Breeding for four-teated ewes

On the face of it, high prolificacy is a bonus for sheep producers, but in reality, triplets and quads are often seen as a nuisance.

Limited feeding windows permitted by the ewe, coupled with the fact there aren’t enough nipples to go around, means time-consuming hand-rearing is often a necessity.

However, a farmer in Devon has been working on a solution by selectively breeding for an extra pair of teats. Could the answer really be that simple?

The existence of sheep with four teats is not a new phenomenon; many producers of traditional breeds are likely to have come across some in their flock. These extra nipples are always anterior to the normal pair but, in the vast majority of cases, are non-functional.

However, Phillip Caunter from Stonehills Farm, Harbertonford, Totnes, has been selectively breeding four-teated ewes since the early 1970s. By crossing a mixture of four-teated Poll Dorsets, Lleyns and Border Leicesters, he now has a flock of 125 four-teated ewes. These are kept on his 100ha farm, along with 80 Zwartbles ewes, 210 Lleyns, and 50 Whiteface Dartmoors, as well as a suckler herd of 36 pedigree Hereford cattle.

We’ve measured the milk output and found that when functional, the extra two teats can equal the volume of one of the main teats
Phillip Caunter

“We’ve measured the milk output and found that, when functional, the extra two teats can equal the volume of one of the main teats, so raising triplets is not a problem for the ewes,” says Mr Caunter. “It also reduces teat damage as the lambs are not fighting each other off at the udder.”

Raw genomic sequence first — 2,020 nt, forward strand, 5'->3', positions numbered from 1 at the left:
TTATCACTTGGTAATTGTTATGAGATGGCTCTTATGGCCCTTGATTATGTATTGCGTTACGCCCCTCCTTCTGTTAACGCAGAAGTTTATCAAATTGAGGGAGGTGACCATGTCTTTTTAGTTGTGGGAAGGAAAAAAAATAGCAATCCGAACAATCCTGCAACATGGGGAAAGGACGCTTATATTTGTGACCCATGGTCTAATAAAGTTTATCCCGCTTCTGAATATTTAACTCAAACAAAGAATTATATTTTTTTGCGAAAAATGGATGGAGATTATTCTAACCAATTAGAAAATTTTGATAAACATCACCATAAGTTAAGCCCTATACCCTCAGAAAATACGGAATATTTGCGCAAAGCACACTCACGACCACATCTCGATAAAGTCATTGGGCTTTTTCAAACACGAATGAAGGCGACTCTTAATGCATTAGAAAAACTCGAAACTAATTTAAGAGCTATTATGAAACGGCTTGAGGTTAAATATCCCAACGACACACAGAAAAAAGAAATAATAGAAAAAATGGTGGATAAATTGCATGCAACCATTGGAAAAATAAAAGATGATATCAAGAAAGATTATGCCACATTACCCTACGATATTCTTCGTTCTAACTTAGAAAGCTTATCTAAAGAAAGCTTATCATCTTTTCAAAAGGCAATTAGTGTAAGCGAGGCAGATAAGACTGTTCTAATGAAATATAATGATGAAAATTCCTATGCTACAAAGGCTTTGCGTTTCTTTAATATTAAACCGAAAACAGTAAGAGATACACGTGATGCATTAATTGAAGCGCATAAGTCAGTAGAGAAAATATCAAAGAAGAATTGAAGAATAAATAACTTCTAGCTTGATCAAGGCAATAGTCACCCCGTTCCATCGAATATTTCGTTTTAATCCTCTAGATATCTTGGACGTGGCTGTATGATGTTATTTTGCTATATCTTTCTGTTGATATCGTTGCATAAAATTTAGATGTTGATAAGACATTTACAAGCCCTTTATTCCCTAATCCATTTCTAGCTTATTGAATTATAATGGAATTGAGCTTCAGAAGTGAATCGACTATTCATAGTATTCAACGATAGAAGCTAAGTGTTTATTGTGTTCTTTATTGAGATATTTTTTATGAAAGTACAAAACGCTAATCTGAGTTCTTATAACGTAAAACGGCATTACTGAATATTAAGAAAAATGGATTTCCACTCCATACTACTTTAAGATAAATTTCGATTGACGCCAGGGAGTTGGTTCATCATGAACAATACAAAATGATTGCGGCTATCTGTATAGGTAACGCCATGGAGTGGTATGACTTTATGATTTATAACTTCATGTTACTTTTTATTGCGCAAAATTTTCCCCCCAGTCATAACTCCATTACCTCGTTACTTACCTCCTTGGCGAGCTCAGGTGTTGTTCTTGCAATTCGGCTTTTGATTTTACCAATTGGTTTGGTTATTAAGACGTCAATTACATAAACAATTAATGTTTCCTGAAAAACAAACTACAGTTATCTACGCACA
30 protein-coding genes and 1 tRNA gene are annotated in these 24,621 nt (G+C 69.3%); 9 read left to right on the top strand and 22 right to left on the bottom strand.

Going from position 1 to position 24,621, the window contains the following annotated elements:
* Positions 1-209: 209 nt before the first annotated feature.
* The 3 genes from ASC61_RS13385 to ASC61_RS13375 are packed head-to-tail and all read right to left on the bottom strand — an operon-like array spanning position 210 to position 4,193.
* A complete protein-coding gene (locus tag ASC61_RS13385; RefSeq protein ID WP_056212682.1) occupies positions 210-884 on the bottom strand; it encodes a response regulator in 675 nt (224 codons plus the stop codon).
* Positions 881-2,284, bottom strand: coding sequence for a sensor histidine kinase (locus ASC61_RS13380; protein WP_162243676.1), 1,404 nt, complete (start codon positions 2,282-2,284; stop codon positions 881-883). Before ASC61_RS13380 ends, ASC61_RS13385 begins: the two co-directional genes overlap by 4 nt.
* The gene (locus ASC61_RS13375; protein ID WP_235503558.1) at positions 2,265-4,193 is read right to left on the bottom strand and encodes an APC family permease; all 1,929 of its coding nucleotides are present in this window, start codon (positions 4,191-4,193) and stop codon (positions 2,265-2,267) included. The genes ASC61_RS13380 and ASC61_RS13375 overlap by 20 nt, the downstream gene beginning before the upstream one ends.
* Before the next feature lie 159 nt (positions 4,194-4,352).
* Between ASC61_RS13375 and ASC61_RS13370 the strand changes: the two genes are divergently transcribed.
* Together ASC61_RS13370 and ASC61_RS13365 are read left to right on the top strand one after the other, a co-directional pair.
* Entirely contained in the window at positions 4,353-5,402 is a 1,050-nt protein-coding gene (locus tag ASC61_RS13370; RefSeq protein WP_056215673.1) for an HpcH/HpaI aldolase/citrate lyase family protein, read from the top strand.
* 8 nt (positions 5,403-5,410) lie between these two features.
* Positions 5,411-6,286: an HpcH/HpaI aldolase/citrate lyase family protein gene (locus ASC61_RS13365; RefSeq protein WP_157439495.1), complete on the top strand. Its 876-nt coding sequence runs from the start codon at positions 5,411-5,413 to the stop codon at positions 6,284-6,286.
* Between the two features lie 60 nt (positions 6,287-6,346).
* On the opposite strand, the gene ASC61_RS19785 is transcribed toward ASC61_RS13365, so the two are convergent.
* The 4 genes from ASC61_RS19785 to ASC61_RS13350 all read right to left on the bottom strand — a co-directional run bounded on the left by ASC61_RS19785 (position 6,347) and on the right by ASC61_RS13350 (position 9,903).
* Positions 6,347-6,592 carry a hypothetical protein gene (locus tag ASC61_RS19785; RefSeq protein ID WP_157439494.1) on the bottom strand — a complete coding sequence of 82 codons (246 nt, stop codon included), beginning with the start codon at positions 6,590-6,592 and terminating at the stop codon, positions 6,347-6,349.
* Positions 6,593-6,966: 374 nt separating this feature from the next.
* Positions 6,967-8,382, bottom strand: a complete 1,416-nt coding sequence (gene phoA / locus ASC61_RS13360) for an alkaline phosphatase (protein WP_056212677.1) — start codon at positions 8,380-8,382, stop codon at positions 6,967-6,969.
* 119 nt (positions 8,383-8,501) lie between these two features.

Another bonus is that if one of the main quarters is lost to mastitis, the ewe can still feed twins successfully. And Mr Caunter has not had to compromise on market price with his selecting either. “I’ve managed to work good carcass conformation, teeth and longevity into the flock, so there’s plenty of commercial benefit,” he says.

The ewes are fed 0.5kg of cake for singles, 1kg for doubles and 1.2kg for triplets, and the lambs usually finish at 19-21kg. “I don’t see any difference in the growth rates of the lambs or the condition of the ewe compared with my other flocks, so the system seems to be working,” he adds.

Alun Davies, a former lecturer in animal husbandry at Liverpool Veterinary School, spent a number of years researching the science of breeding four functioning teats into his own commercial flock, using animals from Mr Caunter’s farm. He found a direct correlation between longer extra teats and positive functionality.

“We found that when we crossed four-teated rams with four-teated ewes, all of the offspring had four nipples, though not all were necessarily functional,” he says. “When that next generation was crossed with another four-teated ram, the ewes were found to be generally more productive [more milk per working teat], so there appears to be a cumulative effect.”

However, there are potential problems with breeding for the phenotype, as lambs have a natural inclination to suckle from front nipples, which are generally less productive or, more commonly, completely blind.

“There is a lot more to be unpicked regarding the dominance of the trait, but for the right farming system, where multiple births are common, there is good potential to be found in this kind of selection,” says Mr Davies.

Samuel Boon, breeding specialist at EBLEX, agrees that the research is potentially useful to sheep farmers, but needs to be viewed in the wider context of optimising output.

“The whole issue of how we manage triplets and quads is far greater than the simple mechanics of how many teats are available,” he says. “Nutrition of the ewe pre- and post-lambing has a huge influence on the survival of larger litters, as do elements of fostering and lamb adoption policy, lamb health in early life and issues relating to lambing ease.”

Mr Boon believes that increasing productivity in the future will be more dependent upon analysing and identifying the genetics of ewes that can successfully rear larger litters.

“Having four teats might be a small but important part of this picture, but not if it is to the detriment of selection for other important traits, such as milk production, maternal behaviour and lamb vigour,” he says. “While output is important, enhancing lamb survival is every bit as important as increasing prolificacy.”

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